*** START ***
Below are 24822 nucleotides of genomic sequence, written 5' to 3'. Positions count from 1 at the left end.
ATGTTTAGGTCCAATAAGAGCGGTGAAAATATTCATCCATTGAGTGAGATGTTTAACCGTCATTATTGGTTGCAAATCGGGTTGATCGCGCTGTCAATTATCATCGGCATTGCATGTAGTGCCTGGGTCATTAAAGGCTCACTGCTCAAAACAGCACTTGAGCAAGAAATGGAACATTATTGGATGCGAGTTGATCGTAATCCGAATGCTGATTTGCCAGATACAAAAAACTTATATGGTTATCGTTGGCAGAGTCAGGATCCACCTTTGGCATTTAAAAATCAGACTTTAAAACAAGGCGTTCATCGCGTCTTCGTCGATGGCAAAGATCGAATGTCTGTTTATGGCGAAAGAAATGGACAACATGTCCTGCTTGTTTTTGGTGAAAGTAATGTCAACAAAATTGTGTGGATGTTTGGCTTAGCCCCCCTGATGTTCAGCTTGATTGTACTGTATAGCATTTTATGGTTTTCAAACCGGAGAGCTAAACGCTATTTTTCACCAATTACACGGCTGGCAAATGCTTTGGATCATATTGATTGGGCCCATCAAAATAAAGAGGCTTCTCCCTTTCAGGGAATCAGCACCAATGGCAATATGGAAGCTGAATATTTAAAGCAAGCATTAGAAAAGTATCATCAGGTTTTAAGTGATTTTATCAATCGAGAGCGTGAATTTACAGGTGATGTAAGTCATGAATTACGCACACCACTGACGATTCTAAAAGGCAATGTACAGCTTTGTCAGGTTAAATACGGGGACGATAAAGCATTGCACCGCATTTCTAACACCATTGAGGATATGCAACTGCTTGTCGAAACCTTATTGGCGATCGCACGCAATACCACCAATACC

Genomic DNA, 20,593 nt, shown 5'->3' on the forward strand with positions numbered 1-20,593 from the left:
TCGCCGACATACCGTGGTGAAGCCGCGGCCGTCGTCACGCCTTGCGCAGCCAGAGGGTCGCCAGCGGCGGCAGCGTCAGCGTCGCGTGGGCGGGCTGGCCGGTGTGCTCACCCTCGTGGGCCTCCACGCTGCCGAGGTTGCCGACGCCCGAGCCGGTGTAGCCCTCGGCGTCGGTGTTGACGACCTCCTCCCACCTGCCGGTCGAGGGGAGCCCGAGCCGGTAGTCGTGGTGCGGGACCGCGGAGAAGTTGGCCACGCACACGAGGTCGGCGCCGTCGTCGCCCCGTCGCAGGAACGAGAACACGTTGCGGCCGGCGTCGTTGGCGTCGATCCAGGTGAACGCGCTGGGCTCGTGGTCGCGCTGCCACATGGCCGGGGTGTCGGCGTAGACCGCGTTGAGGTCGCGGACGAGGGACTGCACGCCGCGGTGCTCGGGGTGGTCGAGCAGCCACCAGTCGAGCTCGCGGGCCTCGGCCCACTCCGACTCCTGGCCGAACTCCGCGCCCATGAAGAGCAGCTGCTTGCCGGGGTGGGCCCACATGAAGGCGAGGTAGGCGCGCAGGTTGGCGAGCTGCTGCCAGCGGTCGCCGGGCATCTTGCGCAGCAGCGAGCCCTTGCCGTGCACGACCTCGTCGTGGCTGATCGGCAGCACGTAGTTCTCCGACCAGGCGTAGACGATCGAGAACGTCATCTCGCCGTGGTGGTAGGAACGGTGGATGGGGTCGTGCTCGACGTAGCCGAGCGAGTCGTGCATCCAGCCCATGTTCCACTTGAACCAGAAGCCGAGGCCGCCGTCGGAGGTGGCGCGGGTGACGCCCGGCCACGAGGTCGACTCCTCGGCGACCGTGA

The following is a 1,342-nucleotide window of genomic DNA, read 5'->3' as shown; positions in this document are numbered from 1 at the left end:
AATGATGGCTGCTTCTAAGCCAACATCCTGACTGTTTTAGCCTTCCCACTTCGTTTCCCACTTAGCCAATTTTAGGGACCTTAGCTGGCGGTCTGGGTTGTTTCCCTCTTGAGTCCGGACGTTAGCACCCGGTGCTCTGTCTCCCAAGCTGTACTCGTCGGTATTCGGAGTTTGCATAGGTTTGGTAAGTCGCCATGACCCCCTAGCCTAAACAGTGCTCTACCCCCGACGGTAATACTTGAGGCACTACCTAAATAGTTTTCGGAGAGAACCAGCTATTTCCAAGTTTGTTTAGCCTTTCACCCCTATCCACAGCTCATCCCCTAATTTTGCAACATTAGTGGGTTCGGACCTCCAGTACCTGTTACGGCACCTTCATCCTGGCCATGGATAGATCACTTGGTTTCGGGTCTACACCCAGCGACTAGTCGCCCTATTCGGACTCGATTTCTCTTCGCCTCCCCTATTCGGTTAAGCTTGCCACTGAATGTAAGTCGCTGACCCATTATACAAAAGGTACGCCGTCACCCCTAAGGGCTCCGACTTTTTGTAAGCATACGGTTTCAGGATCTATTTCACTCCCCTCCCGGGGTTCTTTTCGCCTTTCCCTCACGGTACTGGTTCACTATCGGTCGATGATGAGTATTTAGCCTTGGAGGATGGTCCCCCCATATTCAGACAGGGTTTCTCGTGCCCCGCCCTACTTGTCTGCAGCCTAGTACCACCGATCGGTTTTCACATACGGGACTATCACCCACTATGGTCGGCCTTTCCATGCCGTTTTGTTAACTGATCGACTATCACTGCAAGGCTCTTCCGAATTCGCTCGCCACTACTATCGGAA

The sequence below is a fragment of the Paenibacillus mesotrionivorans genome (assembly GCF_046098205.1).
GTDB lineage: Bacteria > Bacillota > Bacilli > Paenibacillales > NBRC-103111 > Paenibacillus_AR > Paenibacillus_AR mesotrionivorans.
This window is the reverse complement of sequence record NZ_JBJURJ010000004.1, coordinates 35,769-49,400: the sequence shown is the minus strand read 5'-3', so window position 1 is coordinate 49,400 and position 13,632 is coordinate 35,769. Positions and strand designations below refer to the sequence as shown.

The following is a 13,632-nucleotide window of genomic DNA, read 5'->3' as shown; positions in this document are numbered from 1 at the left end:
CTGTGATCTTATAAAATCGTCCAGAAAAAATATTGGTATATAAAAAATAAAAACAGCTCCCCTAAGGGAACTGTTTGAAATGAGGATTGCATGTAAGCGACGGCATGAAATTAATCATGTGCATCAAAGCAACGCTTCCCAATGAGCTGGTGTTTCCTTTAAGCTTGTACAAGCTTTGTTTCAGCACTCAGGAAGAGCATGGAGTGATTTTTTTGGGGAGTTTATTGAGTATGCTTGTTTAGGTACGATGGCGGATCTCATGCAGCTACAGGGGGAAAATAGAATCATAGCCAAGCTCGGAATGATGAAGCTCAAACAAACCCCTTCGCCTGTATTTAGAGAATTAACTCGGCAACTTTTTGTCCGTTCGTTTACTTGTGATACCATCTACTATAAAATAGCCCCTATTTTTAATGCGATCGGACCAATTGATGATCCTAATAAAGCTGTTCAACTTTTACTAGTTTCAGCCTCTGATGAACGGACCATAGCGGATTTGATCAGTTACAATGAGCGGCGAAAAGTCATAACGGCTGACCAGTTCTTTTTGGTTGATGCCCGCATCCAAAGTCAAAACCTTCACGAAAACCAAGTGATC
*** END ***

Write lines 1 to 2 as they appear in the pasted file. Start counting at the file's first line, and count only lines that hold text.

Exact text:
Below are 24822 nucleotides of genomic sequence, written 5' to 3'. Positions count from 1 at the left end.
ATGTTTAGGTCCAATAAGAGCGGTGAAAATATTCATCCATTGAGTGAGATGTTTAACCGTCATTATTGGTTGCAAATCGGGTTGATCGCGCTGTCAATTATCATCGGCATTGCATGTAGTGCCTGGGTCATTAAAGGCTCACTGCTCAAAACAGCACTTGAGCAAGAAATGGAACATTATTGGATGCGAGTTGATCGTAATCCGAATGCTGATTTGCCAGATACAAAAAACTTATATGGTTATCGTTGGCAGAGTCAGGATCCACCTTTGGCATTTAAAAATCAGACTTTAAAACAAGGCGTTCATCGCGTCTTCGTCGATGGCAAAGATCGAATGTCTGTTTATGGCGAAAGAAATGGACAACATGTCCTGCTTGTTTTTGGTGAAAGTAATGTCAACAAAATTGTGTGGATGTTTGGCTTAGCCCCCCTGATGTTCAGCTTGATTGTACTGTATAGCATTTTATGGTTTTCAAACCGGAGAGCTAAACGCTATTTTTCACCAATTACACGGCTGGCAAATGCTTTGGATCATATTGATTGGGCCCATCAAAATAAAGAGGCTTCTCCCTTTCAGGGAATCAGCACCAATGGCAATATGGAAGCTGAATATTTAAAGCAAGCATTAGAAAAGTATCATCAGGTTTTAAGTGATTTTATCAATCGAGAGCGTGAATTTACAGGTGATGTAAGTCATGAATTACGCACACCACTGACGATTCTAAAAGGCAATGTACAGCTTTGTCAGGTTAAATACGGGGACGATAAAGCATTGCACCGCATTTCTAACACCATTGAGGATATGCAACTGCTTGTCGAAACCTTATTGGCGATCGCACGCAATACCACCAATACC